Yes, Ivan is a gorilla, and he tells his story. When I first realized this at the start of the audio, I worried it would be kind of gimmicky and silly, but nothing could be further from the truth. Ivan lives at the Exit 8 Big Top Mall and Video Arcade, in a small glass enclosure. Stella, an elderly elephant, and Bob, a stray dog, are friends of Ivan’s who also live at the Mall. Stella performs in daily shows, and Ivan is known for his drawings that sell in the gift shop for $30 each ($40 framed).

The animals have some human friends, too, including George, who cleans up around the mall, and his kind daughter, Julia. Things change for all the residents of the Big Top Mall when Mac, the owner, brings in a new baby elephant, in an effort to lift sagging profits. Little Ruby misses her family but is welcomed by Stella, Ivan, and Bob. After Ruby arrives, though, Ivan begins to realize that things need to change – and hopefully, for the better – so he comes up with a crazy plan that just might work.

Far from being silly, these animals who can talk among themselves stir deep emotions – joy and sorrow, horror and happiness. The book is recommended for ages 8 and up, but parents should consider whether their child is emotionally mature enough for the serious issues it raises including wild animals being taken into captivity (and worse) and mistreatment of animals. I won’t give away specific plot points, but one character does die in the book, and there is one passage of poachers killing and capturing gorillas. Parents may want to read the book aloud to younger kids, so they can talk about what’s happening. I think it depends on the child. I have an 11-year old niece who cried inconsolably every single time she watched Spirit (which has some tense moments but a happy ending) – I wouldn’t recommend this book to her!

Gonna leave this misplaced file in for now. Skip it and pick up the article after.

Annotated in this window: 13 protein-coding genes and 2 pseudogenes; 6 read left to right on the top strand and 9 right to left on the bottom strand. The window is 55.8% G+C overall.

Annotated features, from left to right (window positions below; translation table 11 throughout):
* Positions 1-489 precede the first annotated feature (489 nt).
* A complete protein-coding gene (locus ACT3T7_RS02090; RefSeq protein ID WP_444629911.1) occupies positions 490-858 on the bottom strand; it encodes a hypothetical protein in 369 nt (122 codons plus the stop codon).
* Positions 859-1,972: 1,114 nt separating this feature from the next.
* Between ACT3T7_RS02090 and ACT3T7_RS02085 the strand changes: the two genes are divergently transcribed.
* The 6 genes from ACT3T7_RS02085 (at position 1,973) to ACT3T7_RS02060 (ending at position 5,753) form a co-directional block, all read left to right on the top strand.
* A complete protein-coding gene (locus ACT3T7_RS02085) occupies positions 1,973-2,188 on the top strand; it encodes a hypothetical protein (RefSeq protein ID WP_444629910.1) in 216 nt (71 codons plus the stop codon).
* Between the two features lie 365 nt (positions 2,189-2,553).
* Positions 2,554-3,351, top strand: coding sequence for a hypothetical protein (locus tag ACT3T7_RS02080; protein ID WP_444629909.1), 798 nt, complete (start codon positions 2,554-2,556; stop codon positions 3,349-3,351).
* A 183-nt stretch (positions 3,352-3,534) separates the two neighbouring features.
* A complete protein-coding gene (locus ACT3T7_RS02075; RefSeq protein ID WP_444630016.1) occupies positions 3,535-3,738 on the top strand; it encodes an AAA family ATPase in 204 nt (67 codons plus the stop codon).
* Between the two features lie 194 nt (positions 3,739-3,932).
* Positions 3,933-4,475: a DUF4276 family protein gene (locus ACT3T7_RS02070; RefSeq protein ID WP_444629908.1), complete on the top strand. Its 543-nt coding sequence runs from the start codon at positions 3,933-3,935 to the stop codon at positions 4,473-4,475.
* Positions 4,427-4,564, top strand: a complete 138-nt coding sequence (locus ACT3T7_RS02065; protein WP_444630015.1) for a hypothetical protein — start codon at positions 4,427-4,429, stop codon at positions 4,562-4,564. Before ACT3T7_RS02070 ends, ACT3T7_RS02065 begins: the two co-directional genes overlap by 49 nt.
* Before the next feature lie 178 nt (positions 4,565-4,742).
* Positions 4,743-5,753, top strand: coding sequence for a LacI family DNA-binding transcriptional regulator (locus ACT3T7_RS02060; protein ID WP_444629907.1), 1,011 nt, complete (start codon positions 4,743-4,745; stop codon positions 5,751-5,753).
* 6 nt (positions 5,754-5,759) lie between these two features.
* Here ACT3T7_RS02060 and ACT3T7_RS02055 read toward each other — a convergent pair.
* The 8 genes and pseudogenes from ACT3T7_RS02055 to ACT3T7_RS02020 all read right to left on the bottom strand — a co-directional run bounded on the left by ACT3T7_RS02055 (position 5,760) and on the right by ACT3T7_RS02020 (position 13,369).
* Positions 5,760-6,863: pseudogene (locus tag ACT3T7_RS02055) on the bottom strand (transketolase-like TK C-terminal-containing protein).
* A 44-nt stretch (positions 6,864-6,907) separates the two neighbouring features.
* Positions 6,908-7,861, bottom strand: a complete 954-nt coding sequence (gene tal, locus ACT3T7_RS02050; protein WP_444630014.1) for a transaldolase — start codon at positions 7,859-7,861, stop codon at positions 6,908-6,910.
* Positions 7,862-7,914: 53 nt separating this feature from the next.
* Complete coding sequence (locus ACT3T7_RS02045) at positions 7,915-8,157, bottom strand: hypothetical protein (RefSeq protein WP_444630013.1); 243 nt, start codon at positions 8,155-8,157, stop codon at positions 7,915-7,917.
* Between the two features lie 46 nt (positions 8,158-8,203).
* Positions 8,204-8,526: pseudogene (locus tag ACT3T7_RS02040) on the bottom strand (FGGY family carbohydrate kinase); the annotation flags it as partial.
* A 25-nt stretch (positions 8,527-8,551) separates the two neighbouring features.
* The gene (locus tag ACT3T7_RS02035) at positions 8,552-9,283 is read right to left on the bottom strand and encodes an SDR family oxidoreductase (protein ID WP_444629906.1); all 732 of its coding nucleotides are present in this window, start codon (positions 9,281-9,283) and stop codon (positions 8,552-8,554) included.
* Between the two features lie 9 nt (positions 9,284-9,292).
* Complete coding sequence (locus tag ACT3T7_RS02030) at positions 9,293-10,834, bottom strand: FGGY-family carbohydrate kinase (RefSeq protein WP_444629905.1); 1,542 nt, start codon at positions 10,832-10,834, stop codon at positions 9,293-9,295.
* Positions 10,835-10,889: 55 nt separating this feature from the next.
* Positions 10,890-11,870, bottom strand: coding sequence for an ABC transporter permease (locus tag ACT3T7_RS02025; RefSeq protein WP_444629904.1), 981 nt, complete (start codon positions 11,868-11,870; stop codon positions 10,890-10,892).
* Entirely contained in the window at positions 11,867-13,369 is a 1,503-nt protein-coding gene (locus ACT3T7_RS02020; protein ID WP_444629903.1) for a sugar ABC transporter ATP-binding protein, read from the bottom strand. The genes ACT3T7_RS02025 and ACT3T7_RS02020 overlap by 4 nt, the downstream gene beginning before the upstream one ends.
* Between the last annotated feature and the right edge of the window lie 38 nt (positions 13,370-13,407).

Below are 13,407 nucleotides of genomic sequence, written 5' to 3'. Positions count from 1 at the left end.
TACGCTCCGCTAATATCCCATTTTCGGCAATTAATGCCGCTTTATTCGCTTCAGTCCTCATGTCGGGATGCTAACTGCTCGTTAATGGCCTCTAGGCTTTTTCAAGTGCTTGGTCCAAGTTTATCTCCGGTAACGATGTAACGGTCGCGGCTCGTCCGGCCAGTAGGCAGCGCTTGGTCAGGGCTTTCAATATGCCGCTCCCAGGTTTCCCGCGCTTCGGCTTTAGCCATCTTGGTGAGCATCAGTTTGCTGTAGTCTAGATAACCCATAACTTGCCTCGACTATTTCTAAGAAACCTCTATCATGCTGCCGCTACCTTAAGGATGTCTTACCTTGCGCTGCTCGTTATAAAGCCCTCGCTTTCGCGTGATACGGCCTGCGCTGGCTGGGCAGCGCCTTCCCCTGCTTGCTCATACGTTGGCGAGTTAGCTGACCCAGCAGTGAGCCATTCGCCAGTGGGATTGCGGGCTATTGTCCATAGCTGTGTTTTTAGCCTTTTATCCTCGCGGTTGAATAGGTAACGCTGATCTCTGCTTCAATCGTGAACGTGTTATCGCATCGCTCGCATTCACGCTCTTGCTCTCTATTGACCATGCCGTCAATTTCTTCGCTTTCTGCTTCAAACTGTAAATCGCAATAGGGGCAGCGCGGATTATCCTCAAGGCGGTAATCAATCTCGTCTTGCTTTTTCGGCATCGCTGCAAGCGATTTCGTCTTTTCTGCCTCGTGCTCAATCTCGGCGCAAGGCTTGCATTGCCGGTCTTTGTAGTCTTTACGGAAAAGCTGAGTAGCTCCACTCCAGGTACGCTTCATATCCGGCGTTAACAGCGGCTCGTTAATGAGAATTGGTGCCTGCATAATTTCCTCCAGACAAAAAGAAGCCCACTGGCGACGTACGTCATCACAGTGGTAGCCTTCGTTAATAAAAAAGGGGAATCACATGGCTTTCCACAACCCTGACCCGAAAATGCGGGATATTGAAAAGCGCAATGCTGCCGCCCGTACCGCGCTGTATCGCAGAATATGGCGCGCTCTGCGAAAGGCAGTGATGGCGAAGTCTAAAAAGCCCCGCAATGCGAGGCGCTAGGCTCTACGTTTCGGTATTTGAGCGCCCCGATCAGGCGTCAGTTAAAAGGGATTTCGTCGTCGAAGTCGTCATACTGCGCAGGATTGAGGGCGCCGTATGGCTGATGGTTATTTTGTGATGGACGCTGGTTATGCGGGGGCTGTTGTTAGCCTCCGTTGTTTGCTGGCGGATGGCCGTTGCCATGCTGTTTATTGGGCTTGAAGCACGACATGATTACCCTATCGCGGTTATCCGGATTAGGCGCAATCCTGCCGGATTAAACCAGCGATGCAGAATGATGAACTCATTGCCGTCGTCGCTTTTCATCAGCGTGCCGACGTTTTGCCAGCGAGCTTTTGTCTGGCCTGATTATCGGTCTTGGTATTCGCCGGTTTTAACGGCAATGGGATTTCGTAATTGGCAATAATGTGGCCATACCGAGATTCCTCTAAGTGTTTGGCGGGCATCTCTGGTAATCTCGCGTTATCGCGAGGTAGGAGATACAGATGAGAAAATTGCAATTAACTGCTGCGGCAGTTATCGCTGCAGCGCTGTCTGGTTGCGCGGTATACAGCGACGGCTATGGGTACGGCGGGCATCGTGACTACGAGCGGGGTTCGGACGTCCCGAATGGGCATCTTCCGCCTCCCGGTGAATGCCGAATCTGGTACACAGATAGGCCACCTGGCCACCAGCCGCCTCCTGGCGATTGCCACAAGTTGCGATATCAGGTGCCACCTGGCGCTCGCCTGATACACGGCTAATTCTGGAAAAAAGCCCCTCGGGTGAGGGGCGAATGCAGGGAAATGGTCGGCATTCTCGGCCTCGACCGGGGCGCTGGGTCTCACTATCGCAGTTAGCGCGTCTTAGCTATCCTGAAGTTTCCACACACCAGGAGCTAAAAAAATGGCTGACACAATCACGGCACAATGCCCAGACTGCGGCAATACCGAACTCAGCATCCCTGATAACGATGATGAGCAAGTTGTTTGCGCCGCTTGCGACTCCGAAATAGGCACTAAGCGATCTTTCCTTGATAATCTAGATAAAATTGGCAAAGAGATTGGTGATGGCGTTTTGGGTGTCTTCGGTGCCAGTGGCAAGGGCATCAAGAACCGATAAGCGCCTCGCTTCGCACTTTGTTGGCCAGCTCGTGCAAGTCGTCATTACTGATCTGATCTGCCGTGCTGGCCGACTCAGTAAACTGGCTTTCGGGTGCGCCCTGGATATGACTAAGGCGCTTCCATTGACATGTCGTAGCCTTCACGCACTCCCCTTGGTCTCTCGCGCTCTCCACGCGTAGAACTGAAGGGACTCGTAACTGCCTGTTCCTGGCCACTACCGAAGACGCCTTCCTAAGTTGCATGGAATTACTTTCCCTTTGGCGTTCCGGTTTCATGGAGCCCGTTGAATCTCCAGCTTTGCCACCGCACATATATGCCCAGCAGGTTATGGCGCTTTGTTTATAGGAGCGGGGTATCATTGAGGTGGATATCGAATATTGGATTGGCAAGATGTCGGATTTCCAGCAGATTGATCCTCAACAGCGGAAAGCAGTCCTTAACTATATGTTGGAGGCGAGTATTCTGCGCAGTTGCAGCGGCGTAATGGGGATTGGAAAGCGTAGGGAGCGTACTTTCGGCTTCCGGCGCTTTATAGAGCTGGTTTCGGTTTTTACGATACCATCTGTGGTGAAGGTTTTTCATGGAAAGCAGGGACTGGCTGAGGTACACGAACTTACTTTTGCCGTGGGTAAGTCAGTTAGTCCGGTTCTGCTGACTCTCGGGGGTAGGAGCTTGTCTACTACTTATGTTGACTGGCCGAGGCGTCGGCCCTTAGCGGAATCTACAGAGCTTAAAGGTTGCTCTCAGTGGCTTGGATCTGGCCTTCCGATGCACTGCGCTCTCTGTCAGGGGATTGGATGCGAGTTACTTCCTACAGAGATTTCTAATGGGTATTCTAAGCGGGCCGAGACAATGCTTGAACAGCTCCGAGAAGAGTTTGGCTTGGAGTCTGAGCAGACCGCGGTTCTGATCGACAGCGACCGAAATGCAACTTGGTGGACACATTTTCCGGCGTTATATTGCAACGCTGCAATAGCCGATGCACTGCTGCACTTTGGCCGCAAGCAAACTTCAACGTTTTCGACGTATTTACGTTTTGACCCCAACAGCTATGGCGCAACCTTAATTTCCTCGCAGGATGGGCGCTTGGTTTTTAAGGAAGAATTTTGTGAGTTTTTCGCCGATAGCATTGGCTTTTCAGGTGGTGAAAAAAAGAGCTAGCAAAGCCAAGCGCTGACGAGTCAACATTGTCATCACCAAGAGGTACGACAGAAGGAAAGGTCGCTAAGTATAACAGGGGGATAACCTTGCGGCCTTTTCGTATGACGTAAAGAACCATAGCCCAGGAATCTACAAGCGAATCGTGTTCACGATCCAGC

For most kids, though – and grown-ups, too – there is a big pay-off for getting through the sad stuff, and the story does have a happy ending. Think in terms of Charlotte’s Web or Babe, both in terms of tone and quality. This is a book with plenty of heart plus a sense of humor. Interestingly, Applegate was inspired to write this novel based on a true story of a gorilla known as Ivan, the Shopping Mall Gorilla. She has crafted a moving story of friendship and determination, with unusual emotional depth for a middle-grade novel. Definitely a winner.


P.S. I loved listening to the audio - the narrator does Ivan's voice perfectly - and it would be perfect for a family road trip. The book also has some advantages, though, including a few illustrations and short chapters perfect for middle-grade readers.

Visit Katherine Applegate's website, including more information on the real Ivan.

Disclosure: I received this book from the publisher in return for an honest review. My review is my own opinion and is not influenced by my relationship with the publisher or author.

Note: This post contains affiliate links. Purchases from these links provide a small commission to me (pennies per purchase), to help offset the time I spend writing for this blog, at no extra cost to you.


Listen to a sample of the audiobook here and/or download it from Audible.


You can buy the book through, where your purchase will support the indie bookstore of your choice (or all indie bookstores)--the convenience of shopping online while still buying local!